May 31, 2012
Thanks to our partnership with the University of Ottawa Music Library, we presently have a collection of interesting books on display at The Leading Note. Because the Library is currently renovating part of their facility, we are holding onto some new aquisitions that we sourced for them until the Fall. We are usually unable to keep rare books like these in stock so a special thank you to the Library for allowing us to put them on display for our customers.
The collection includes numerous facsimiles of manuscripts and original publications of masterworks from Beethoven, Mozart, Haydn, Chopin, Debussy, and other composers.
These facsimiles are published by Henle Verlag and are reproductions of the sources used to make their famous “urtext” editions. The facsimiles are beautifully bound with sewn spines and cloth covers.
Although we cannot stock these facsimiles regularly in our store, they are always available for special order. Come by our shop soon to view the books. They make great gifts for music lovers! You are welcome to purchase any of the facsimiles on the shelf (don’t worry, we will order another copy for the Library).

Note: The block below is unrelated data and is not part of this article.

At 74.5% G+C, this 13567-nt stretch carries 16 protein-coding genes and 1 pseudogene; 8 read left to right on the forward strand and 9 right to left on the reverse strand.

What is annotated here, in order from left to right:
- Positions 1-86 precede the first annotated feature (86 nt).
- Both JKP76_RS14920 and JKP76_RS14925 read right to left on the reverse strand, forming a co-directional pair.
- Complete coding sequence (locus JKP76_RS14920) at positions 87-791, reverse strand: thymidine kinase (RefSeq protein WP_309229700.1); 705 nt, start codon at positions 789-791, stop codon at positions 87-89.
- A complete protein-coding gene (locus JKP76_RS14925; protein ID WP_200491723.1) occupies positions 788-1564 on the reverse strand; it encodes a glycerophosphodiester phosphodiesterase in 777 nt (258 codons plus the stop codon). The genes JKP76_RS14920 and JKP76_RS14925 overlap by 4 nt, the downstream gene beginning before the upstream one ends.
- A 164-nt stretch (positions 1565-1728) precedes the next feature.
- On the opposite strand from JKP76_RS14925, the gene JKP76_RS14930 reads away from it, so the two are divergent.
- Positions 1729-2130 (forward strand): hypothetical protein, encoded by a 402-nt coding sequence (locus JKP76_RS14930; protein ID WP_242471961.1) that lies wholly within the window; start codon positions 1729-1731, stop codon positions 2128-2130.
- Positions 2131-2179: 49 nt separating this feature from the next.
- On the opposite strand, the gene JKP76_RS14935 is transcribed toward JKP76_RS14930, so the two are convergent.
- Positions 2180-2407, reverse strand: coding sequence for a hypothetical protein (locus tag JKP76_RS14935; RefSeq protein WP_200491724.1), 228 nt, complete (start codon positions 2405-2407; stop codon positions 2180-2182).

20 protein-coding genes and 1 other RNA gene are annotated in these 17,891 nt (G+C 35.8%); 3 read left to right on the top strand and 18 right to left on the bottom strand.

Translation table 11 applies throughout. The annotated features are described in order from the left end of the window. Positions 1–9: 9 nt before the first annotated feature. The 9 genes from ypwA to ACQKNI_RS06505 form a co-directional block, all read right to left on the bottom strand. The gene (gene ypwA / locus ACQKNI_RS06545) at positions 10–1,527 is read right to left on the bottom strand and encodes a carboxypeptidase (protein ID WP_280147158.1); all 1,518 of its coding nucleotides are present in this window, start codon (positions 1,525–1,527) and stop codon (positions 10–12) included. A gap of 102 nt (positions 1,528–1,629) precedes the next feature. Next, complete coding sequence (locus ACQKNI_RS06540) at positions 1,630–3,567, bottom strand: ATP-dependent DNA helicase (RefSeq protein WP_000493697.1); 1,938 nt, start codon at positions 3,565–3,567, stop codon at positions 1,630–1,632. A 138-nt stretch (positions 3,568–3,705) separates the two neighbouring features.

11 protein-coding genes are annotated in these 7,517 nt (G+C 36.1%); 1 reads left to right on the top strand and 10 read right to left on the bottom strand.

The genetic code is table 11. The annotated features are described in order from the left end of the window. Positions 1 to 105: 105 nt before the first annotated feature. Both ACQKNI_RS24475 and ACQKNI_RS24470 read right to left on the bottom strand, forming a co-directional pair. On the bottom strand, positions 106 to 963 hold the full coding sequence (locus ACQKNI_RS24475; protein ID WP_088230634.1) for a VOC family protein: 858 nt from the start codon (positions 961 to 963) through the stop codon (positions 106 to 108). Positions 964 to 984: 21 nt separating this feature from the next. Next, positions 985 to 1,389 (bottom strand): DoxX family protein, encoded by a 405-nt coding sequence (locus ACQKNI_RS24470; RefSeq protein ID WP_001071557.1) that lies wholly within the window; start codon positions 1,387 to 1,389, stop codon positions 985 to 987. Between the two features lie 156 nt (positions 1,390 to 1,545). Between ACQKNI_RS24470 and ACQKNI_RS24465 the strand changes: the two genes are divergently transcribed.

May 30, 2012
We at The Leading Note have been busy in recent weeks helping to organize Podium, the biennial choral conference hosted by the Association of Canadian Choral Communities. We had a booth in the trade show at Podium this past weekend. For this special choral conference, we stocked a wide variety of books on choral strategies, vocal techniques, warm-ups, and sight-singing. Many of these books are new to the Leading Note and we are very excited to have them in stock. Please come by the shop to browse our special display which is now located in the choral room.